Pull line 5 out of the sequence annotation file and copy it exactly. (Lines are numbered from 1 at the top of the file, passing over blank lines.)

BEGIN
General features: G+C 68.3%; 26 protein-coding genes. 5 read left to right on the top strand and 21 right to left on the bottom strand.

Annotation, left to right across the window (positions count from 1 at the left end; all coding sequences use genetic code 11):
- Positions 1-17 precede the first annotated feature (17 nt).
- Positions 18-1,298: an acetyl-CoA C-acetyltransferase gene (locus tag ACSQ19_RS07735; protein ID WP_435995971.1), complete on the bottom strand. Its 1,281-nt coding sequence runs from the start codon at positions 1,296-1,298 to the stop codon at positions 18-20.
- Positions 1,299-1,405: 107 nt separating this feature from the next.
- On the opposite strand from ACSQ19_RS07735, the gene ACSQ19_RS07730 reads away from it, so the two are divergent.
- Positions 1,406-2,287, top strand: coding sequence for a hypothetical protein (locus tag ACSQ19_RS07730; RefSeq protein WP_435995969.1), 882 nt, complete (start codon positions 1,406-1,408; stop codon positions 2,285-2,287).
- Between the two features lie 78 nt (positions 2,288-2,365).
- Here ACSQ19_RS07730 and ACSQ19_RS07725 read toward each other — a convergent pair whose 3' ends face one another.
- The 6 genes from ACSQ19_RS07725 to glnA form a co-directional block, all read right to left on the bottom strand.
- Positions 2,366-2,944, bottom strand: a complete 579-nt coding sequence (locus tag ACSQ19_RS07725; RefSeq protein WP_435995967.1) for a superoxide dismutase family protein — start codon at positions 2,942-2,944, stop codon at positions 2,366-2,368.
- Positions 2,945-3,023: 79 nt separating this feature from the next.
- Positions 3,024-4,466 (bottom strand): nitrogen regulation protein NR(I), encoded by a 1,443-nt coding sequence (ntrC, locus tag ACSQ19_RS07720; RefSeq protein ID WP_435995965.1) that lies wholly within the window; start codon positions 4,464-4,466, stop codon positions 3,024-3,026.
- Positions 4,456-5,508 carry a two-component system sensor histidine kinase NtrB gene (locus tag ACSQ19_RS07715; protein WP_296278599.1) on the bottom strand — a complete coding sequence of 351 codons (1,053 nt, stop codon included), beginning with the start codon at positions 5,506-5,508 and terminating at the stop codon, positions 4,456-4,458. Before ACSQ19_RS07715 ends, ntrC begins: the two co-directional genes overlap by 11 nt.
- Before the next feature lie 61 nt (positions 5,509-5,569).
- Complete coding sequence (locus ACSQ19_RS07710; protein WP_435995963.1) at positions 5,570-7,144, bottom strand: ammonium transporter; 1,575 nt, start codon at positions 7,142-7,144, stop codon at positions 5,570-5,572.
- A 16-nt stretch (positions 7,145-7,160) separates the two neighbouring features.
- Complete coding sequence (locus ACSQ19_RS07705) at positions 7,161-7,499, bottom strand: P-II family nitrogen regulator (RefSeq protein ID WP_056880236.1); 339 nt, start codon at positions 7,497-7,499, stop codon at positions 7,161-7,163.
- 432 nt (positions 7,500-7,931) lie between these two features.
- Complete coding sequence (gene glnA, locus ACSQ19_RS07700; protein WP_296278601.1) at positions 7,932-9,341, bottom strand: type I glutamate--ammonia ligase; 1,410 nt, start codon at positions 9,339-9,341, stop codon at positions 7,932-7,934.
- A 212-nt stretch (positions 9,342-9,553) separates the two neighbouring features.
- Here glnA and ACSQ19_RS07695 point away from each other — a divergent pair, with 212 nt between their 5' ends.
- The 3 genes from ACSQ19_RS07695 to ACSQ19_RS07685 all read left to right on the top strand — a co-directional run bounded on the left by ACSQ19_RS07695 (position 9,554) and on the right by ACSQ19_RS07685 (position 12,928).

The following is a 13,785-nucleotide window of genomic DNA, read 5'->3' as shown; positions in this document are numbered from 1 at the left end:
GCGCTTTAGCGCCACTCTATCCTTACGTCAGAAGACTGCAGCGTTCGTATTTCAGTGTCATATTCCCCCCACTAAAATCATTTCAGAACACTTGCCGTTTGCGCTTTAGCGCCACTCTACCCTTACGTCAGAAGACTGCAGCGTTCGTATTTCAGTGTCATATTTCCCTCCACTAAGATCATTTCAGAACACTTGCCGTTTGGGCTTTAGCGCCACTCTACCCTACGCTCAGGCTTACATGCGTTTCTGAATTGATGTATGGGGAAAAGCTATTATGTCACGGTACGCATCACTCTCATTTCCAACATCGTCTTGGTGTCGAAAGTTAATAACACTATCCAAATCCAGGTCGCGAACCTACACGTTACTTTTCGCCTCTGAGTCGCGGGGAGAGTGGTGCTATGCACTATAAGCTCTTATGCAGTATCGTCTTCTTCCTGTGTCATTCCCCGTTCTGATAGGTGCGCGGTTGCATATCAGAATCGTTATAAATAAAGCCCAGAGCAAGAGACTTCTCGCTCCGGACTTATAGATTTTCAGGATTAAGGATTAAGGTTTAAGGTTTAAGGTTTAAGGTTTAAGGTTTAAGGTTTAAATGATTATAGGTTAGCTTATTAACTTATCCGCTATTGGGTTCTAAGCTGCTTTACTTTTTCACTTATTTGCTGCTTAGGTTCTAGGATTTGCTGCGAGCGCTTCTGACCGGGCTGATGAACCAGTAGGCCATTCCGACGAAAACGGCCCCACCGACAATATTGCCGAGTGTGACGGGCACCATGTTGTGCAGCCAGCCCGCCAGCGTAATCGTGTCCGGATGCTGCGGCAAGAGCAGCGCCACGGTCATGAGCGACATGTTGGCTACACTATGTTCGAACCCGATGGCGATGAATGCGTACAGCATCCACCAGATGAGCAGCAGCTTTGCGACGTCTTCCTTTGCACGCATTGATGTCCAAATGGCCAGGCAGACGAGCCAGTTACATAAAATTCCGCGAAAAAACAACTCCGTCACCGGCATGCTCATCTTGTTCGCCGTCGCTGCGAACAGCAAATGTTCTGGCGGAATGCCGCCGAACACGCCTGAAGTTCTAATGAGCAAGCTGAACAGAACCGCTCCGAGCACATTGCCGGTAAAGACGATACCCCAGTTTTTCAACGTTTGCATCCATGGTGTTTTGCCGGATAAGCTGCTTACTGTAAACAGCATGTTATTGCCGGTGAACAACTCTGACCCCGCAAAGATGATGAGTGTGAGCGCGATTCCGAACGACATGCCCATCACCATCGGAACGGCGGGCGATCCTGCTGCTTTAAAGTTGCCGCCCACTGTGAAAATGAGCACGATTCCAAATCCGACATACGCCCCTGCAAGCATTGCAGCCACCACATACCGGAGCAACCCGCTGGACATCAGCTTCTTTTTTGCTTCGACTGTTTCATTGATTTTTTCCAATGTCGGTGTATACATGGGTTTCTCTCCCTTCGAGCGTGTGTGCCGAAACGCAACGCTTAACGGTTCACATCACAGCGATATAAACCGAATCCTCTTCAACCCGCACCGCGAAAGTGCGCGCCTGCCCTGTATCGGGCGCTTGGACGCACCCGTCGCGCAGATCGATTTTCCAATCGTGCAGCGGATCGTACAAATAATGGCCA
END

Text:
- Positions 1,299-1,405: 107 nt separating this feature from the next.